BALUCHISTAN, a country within the borders of British India which, like Afghanistan, derives its name from its dominant race of inhabitants. It extends from the Gomal river to the Arabian Sea, and from the borders of Persia and Afghanistan to those of the Punjab and Sind. It is divided into two main divisions, British Baluchistan, which is a portion of British India under the chief commissioner, and the foreign territories under the administration or superintendence of the same officer as agent to the governor-general. The former portion, with an area of 9403 sq. m., consists principally of tracts ceded to the British government by Afghanistan under the treaty of Gandamak (1879), and formally declared to be part of British India in 1887. The second class comprises three subdivisions, namely areas directly administered, native states and tribal areas. The directly-administered districts include areas acquired in various ways. Some portions are held on lease from the khan of Kalat; while others are tribal areas in which it has been decided for various reasons that revenue shall be taken. They include the whole of the Zhob and Chagai political agencies, the eastern portion of the Quetta tahsil and other tracts, among which may be mentioned the Bolan Pass, comprising 36,401 sq. m. in all. The whole of the northern boundary, with the north-eastern corner and the railway which traverses Baluchistan through Quetta up to New Chaman on the Afghan-Baluch frontier, is therefore in one form or other under direct British control. The remainder of the territory (79,382 sq. m.) belongs to the native states of Kalat (including Makran and Kharan) and Las Bela. Tribal areas, in the possession of the Marri and Bugti tribes, cover 7129 sq. m.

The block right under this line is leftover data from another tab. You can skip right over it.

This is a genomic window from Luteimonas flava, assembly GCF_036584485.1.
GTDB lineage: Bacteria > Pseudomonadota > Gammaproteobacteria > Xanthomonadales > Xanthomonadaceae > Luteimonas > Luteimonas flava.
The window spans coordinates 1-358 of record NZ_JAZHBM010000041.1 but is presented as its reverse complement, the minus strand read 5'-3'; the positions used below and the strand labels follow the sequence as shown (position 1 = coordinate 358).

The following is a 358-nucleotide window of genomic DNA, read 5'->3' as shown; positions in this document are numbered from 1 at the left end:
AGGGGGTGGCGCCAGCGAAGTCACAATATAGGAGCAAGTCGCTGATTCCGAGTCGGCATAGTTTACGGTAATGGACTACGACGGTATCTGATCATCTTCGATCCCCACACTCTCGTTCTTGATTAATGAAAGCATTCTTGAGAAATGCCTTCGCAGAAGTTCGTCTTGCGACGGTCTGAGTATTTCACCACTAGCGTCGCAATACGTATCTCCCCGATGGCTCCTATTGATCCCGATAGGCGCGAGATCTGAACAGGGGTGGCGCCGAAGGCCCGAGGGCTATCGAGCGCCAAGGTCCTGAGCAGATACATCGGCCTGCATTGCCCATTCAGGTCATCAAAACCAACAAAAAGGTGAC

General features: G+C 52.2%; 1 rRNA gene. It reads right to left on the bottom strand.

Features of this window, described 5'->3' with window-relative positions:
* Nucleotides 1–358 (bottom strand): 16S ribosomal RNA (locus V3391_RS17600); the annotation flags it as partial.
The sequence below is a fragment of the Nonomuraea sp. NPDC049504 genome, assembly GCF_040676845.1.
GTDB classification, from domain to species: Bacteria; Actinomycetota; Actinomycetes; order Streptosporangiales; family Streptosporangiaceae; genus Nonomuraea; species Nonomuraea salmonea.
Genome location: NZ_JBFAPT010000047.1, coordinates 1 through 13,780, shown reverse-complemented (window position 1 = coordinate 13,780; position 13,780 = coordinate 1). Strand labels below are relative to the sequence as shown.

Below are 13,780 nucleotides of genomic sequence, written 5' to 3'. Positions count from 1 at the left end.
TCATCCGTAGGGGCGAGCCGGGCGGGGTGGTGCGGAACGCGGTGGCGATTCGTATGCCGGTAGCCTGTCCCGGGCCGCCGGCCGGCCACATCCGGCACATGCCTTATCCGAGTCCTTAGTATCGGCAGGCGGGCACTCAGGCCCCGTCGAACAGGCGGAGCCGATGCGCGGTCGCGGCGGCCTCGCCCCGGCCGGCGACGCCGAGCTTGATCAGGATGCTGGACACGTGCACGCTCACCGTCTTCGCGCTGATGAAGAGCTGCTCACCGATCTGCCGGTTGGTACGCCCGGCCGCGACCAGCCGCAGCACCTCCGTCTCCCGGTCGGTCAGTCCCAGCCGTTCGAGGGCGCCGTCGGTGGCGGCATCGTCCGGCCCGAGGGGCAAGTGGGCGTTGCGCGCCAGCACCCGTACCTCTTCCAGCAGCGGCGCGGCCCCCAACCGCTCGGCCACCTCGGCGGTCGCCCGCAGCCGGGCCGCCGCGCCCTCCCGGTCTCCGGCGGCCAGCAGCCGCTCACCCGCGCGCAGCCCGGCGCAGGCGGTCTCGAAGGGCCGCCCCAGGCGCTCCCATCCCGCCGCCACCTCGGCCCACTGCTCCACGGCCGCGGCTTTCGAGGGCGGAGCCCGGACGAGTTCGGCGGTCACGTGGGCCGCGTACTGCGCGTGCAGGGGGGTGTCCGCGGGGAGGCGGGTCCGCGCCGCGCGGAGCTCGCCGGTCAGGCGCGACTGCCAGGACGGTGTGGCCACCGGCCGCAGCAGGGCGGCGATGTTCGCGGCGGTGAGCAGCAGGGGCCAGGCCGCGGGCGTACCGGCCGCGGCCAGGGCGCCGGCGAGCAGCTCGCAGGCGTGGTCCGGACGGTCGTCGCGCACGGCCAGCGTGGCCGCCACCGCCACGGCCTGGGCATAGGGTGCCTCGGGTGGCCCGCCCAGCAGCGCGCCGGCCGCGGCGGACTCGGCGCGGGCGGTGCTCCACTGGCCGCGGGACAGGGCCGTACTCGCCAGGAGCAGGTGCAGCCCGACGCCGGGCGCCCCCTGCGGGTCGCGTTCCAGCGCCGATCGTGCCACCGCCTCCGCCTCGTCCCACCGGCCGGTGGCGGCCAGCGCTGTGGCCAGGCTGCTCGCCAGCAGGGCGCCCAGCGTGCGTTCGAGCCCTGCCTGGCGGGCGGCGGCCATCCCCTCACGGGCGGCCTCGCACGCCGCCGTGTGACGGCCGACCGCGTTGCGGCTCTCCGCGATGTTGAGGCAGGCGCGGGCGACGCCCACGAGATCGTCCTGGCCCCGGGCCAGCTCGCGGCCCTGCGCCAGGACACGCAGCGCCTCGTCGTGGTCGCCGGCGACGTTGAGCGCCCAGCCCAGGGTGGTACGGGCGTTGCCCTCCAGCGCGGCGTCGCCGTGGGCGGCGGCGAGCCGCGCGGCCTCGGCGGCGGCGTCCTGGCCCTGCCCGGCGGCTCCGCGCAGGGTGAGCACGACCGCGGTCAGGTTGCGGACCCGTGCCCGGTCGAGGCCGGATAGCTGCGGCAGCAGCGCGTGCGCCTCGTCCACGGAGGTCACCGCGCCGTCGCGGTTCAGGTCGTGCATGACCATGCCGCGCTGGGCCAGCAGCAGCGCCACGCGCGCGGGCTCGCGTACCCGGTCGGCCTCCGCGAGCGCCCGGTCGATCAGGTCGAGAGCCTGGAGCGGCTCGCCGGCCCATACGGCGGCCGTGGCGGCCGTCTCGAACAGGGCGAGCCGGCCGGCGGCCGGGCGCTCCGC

Baluchistan as a whole is a sparsely populated tract covering a larger area than any Indian province save Burma, Madras and Bengal. Three hundred miles of its mountain walls facing the Indus are south of the railway from the Indus to Quetta, and about 250 north of it. The railway with the passes and plains about it, and the dominant hills which surround Quetta, divide Baluchistan into two distinct parts. North of the railway line, hedged in between Afghanistan and the plains of the Indus, stretch the long ridges of rough but picturesque highlands, which embrace the central ranges of the Suliman system (the prehistoric home of the Pathan highlander), where vegetation is often alpine, and the climate clear and bracing and subject to no great extremes of temperature. The average breadth of this northern Pathan district is 150 m., but it narrows to less than 100 m. on the line of the Gomal, and expands to more than 200 m. on the line of the railway. Here all the main drainage either runs northwards to the Gomal, passing through the uplands that lie west of the Suliman Range; or it gathers locally in narrow lateral valleys at the back of these mountains and then bursts directly eastwards through the limestone axis of the hills, making for the Indus by the shortest transverse route. South of the railway lies a square block of territory, measuring roughly 300 m. by 300, primarily the home of the Brahui and the Baluch; but within that block are included almost every conceivable phase of climate and representatives of half the great races of Asia. Here, throughout the elevated highlands of the Kalat plateau which are called Jalawan, the drainage gathers into channels which cut deep gorges in the hills, and passes eastwards into the plains of Sind. Beyond and south of the hydrographical area of the Jalawan highlands the rivers and streams of the hills either run in long straight lines to the Arabian Sea, north of Karachi, or, curving gradually westwards, they disappear in the inland swamps which form so prominent a feature in this part of south-west Asia. A narrow width of the coast districts collects its waters for discharge into the Arabian Sea direct. This section includes Makran. Baluchistan thus becomes naturally divided into two districts, north and south, by an intervening space which contains the Sind-Pishin railway. This intervening space comprises the wedge-shaped desert of Kach Gandava (Gandava), which is thrust westwards from the Indus as a deep indentation into the mountains, and, above it, the central uplands which figure on the map as "British Baluchistan"—where lies Quetta. All Baluchistan has now been surveyed. From the great Indus series of triangles bases have been selected at intervals which have supported minor chains of triangulation reaching into the heart of the country. These again have been connected by links of more or less regularity, so that, if the Baluchistan triangulation lacks the rigid accuracy of a "first